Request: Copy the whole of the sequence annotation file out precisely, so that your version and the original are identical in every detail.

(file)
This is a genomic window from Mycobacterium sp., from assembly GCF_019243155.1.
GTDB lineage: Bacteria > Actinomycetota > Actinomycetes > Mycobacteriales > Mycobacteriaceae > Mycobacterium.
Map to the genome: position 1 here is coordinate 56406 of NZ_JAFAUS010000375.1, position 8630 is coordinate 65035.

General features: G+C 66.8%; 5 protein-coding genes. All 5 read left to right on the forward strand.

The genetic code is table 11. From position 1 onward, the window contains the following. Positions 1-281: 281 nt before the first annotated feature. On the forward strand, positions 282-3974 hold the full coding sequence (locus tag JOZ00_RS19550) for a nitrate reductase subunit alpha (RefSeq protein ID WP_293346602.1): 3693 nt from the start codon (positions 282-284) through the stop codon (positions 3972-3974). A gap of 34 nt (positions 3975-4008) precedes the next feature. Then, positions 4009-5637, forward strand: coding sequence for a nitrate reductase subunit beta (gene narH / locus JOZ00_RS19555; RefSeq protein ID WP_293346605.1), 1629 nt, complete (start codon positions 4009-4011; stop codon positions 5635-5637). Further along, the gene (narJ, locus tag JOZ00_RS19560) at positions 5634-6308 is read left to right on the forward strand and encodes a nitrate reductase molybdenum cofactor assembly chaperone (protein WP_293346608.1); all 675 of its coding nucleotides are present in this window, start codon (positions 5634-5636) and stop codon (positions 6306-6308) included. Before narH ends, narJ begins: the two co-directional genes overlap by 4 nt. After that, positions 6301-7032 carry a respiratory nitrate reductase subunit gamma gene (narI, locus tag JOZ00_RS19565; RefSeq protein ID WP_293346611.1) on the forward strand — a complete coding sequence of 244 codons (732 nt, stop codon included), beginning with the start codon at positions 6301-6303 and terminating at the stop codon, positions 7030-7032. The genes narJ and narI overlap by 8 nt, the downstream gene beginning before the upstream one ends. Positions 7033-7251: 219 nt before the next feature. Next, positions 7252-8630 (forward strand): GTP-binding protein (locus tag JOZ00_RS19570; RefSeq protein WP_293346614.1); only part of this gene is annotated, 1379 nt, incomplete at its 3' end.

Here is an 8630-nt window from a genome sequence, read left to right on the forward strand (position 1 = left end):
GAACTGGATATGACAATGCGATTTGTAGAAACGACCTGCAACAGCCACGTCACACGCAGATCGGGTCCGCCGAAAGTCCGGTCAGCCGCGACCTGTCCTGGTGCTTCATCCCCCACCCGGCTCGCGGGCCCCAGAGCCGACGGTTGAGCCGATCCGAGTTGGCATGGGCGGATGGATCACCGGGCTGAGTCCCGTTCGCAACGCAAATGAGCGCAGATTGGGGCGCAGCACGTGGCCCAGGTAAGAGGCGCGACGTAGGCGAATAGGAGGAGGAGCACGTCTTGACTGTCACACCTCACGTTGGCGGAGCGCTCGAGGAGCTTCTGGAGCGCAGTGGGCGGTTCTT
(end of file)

This is a genomic window from Mycobacterium sp., from assembly GCF_019243155.1.
GTDB lineage: Bacteria > Actinomycetota > Actinomycetes > Mycobacteriales > Mycobacteriaceae > Mycobacterium.
Map to the genome: position 1 here is coordinate 56406 of NZ_JAFAUS010000375.1, position 8630 is coordinate 65035.

General features: G+C 66.8%; 5 protein-coding genes. All 5 read left to right on the forward strand.

The genetic code is table 11. From position 1 onward, the window contains the following. Positions 1-281: 281 nt before the first annotated feature. On the forward strand, positions 282-3974 hold the full coding sequence (locus tag JOZ00_RS19550) for a nitrate reductase subunit alpha (RefSeq protein ID WP_293346602.1): 3693 nt from the start codon (positions 282-284) through the stop codon (positions 3972-3974). A gap of 34 nt (positions 3975-4008) precedes the next feature. Then, positions 4009-5637, forward strand: coding sequence for a nitrate reductase subunit beta (gene narH / locus JOZ00_RS19555; RefSeq protein ID WP_293346605.1), 1629 nt, complete (start codon positions 4009-4011; stop codon positions 5635-5637). Further along, the gene (narJ, locus tag JOZ00_RS19560) at positions 5634-6308 is read left to right on the forward strand and encodes a nitrate reductase molybdenum cofactor assembly chaperone (protein WP_293346608.1); all 675 of its coding nucleotides are present in this window, start codon (positions 5634-5636) and stop codon (positions 6306-6308) included. Before narH ends, narJ begins: the two co-directional genes overlap by 4 nt. After that, positions 6301-7032 carry a respiratory nitrate reductase subunit gamma gene (narI, locus tag JOZ00_RS19565; RefSeq protein ID WP_293346611.1) on the forward strand — a complete coding sequence of 244 codons (732 nt, stop codon included), beginning with the start codon at positions 6301-6303 and terminating at the stop codon, positions 7030-7032. The genes narJ and narI overlap by 8 nt, the downstream gene beginning before the upstream one ends. Positions 7033-7251: 219 nt before the next feature. Next, positions 7252-8630 (forward strand): GTP-binding protein (locus tag JOZ00_RS19570; RefSeq protein WP_293346614.1); only part of this gene is annotated, 1379 nt, incomplete at its 3' end.

Here is an 8630-nt window from a genome sequence, read left to right on the forward strand (position 1 = left end):
GAACTGGATATGACAATGCGATTTGTAGAAACGACCTGCAACAGCCACGTCACACGCAGATCGGGTCCGCCGAAAGTCCGGTCAGCCGCGACCTGTCCTGGTGCTTCATCCCCCACCCGGCTCGCGGGCCCCAGAGCCGACGGTTGAGCCGATCCGAGTTGGCATGGGCGGATGGATCACCGGGCTGAGTCCCGTTCGCAACGCAAATGAGCGCAGATTGGGGCGCAGCACGTGGCCCAGGTAAGAGGCGCGACGTAGGCGAATAGGAGGAGGAGCACGTCTTGACTGTCACACCTCACGTTGGCGGAGCGCTCGAGGAGCTTCTGGAGCGCAGTGGGCGGTTCTT